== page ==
Gloria Macapagal-Arroyo aggressively allowed mining companies to operate in ancestral domains resulting in violence and displacement. The Kaliwa Dam Project, which was part of the shelved bigger Kaliwa River Watershed projects in the 1970s, is a legacy project that started under the administration of Benigno Aquino III. This project directly threatens the lives and livelihoods of communities within the ancestral domain of the Dumagat-Remontados in Rizal and Quezon. The State and IP relations have for the most part been framed from the lens of counter insurgency. Previous administrations, including Aquino and Duterte have labeled IPs that have resisted government projects, as communists.
The attacks against IP communities intensified under the Duterte government. SANDUGO recorded 92 extrajudicial killings of IPs from 2016-2021 under Duterte. Some of which were executed “tokhang” style. Most of those who were killed were involved in the struggle to defend their ancestral land against encroachments from the government and large corporations wanting to make huge profits from their land and natural resources. The past six years under the Duterte regime and the deeply rooted injustices have been a thorn in the lives and struggles of indigenous women, who have lost their husbands, children, and who themselves are facing risks and danger. Hence, they are in the best position to articulate what is at stake for the May 2022 national elections.
For the indigenous women, this election is a battle for life, dignity, and the defense of the land. A regime change is necessary, because a Marcos-Duterte win will mean the bloodshed among indigenous communities, the killings of their leaders, the red-tagging, and displacement will continue. There will be no space for engagement and dialogue. And the culture of sexism and misogyny will remain unchecked.
Indigenous Peoples Covenant as a space for engagement
The struggle for democratic space is what drives indigenous women to take a stand and invest their time and energy in this campaign. A safe space to exercise their rights and speak freely and critically without fear of being red-tagged, harassed, or killed. Having that safe space means breaking the cycle of violence and impunity from the authoritarian rule established by the Duterte government.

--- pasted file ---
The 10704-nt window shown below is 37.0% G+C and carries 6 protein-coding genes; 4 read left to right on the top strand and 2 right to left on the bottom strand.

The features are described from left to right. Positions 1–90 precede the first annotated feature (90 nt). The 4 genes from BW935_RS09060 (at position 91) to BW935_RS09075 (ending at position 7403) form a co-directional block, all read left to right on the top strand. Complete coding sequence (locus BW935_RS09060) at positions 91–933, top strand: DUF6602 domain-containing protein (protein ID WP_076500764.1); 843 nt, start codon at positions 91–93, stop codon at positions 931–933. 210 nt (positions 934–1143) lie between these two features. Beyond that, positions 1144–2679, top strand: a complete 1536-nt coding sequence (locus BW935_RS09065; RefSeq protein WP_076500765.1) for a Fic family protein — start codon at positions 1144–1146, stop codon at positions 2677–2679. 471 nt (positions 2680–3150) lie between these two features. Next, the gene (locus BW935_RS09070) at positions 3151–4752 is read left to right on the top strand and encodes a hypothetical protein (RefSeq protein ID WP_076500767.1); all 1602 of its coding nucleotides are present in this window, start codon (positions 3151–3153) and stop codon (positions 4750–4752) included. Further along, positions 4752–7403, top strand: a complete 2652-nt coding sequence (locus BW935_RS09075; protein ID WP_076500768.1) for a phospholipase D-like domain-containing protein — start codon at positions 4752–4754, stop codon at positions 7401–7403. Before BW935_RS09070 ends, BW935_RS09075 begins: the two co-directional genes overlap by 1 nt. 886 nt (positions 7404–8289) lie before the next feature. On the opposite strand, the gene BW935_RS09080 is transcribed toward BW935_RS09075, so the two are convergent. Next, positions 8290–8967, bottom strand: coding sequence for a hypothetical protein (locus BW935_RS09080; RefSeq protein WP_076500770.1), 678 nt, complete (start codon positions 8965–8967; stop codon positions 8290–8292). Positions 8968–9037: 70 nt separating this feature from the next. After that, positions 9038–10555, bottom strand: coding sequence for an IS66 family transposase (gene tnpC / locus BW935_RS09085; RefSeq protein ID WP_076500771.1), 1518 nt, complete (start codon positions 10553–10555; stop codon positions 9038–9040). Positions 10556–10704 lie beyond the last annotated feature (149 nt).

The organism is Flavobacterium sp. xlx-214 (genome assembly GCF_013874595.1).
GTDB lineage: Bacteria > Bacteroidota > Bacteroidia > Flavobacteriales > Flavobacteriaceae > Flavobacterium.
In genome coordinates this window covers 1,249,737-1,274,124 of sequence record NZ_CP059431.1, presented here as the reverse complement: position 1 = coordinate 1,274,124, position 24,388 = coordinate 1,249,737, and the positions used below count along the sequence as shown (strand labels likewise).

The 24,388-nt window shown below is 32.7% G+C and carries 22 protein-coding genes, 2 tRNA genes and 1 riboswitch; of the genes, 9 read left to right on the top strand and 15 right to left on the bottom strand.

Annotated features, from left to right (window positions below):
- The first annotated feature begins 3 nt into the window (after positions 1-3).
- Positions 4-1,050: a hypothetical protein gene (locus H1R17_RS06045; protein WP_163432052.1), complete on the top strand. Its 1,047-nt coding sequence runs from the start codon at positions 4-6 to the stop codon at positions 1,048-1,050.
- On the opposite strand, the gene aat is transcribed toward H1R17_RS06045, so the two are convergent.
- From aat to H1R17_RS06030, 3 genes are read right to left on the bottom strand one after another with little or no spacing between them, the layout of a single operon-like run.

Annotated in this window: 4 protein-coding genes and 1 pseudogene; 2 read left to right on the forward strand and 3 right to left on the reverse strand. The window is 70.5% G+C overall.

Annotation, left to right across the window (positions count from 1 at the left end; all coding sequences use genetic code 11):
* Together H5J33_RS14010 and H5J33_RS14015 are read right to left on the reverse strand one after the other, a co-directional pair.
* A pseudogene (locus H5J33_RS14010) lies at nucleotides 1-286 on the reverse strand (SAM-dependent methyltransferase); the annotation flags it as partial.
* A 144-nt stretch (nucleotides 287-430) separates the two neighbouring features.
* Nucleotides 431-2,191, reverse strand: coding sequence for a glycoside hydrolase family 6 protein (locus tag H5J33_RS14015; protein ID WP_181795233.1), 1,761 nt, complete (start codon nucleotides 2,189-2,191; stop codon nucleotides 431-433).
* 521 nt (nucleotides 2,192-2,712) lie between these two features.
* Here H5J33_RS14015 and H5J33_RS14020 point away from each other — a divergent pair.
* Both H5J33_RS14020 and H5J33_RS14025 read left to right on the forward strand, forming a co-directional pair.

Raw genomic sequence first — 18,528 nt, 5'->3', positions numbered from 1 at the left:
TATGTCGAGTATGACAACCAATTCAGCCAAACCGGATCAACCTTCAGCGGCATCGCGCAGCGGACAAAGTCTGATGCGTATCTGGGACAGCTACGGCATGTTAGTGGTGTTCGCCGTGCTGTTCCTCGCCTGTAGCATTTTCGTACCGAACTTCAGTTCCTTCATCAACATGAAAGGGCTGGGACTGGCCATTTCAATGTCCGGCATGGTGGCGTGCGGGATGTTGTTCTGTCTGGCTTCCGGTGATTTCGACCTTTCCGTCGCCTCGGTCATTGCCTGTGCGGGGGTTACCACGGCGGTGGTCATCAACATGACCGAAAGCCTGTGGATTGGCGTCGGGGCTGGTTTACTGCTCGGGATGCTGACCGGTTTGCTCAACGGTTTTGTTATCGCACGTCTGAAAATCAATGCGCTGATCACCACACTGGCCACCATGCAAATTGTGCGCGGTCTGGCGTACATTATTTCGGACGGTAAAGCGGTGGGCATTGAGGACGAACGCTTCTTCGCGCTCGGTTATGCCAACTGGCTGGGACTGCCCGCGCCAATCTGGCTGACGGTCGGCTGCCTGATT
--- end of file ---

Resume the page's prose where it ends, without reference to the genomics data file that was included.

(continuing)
Entering a covenant with Robredo-Pangilinan means indigenous women have decided to make a stand, along with the broader IP movement, and to unite in action to ensure that the next government will recognize them as partners in development, and in forging hope for a more nurturing, and equitable future.
The signing of a covenant is considered a promising start in working together. IPs and advocates will be able to assert a transformation of the State’s framework of engagement anchored on the full realization of indigenous peoples’ rights. Concrete commitments include the investigation and review of the violations of indigenous peoples rights, fast tracking of the approval of applications and release of Certificate of Ancestral Domains Titles (CADTs), and the enactment of Peoples Mining Bill or the Alternative Minerals Management Bill (AMMB) to replace the flawed Philippine Mining Act of 1995.
While the covenant is a welcome development in IP communities and amongst advocates, “space”, is first and foremost, sought for by everyone. With many voices and diverging views in the larger political spectrum, and even in broader social movements, women’s movements, and various sectors, space is limited; and a safe space for indigenous women is even more scarce. Hence, sustaining the energy and participation of IPs, particularly indigenous women, is crucial.